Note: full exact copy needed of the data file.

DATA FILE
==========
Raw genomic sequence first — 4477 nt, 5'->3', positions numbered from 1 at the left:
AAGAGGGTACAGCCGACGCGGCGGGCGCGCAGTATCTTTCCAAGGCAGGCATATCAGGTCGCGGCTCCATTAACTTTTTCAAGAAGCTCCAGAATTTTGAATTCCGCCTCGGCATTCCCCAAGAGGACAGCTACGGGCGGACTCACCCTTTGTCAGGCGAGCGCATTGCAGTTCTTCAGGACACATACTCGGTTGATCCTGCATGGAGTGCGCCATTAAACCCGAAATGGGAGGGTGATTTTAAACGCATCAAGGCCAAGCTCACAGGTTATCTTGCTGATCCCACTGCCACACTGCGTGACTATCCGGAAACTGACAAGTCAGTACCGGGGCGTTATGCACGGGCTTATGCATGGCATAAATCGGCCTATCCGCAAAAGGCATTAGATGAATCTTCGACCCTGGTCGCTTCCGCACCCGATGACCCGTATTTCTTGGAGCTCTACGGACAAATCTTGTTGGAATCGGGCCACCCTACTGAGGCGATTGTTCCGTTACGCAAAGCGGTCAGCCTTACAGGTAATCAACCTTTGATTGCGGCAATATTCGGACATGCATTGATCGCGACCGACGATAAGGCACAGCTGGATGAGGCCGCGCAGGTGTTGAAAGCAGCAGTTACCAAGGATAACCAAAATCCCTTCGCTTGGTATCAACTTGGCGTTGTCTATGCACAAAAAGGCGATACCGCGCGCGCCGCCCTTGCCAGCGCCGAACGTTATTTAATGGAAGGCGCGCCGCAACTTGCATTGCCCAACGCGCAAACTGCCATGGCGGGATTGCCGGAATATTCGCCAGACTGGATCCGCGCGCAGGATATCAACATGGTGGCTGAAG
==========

Raw genomic sequence first — 4477 nt, 5'->3', positions numbered from 1 at the left:
AAGAGGGTACAGCCGACGCGGCGGGCGCGCAGTATCTTTCCAAGGCAGGCATATCAGGTCGCGGCTCCATTAACTTTTTCAAGAAGCTCCAGAATTTTGAATTCCGCCTCGGCATTCCCCAAGAGGACAGCTACGGGCGGACTCACCCTTTGTCAGGCGAGCGCATTGCAGTTCTTCAGGACACATACTCGGTTGATCCTGCATGGAGTGCGCCATTAAACCCGAAATGGGAGGGTGATTTTAAACGCATCAAGGCCAAGCTCACAGGTTATCTTGCTGATCCCACTGCCACACTGCGTGACTATCCGGAAACTGACAAGTCAGTACCGGGGCGTTATGCACGGGCTTATGCATGGCATAAATCGGCCTATCCGCAAAAGGCATTAGATGAATCTTCGACCCTGGTCGCTTCCGCACCCGATGACCCGTATTTCTTGGAGCTCTACGGACAAATCTTGTTGGAATCGGGCCACCCTACTGAGGCGATTGTTCCGTTACGCAAAGCGGTCAGCCTTACAGGTAATCAACCTTTGATTGCGGCAATATTCGGACATGCATTGATCGCGACCGACGATAAGGCACAGCTGGATGAGGCCGCGCAGGTGTTGAAAGCAGCAGTTACCAAGGATAACCAAAATCCCTTCGCTTGGTATCAACTTGGCGTTGTCTATGCACAAAAAGGCGATACCGCGCGCGCCGCCCTTGCCAGCGCCGAACGTTATTTAATGGAAGGCGCGCCGCAACTTGCATTGCCCAACGCGCAAACTGCCATGGCGGGATTGCCGGAATATTCGCCAGACTGGATCCGCGCGCAGGATATCAACATGGTGGCTGAAG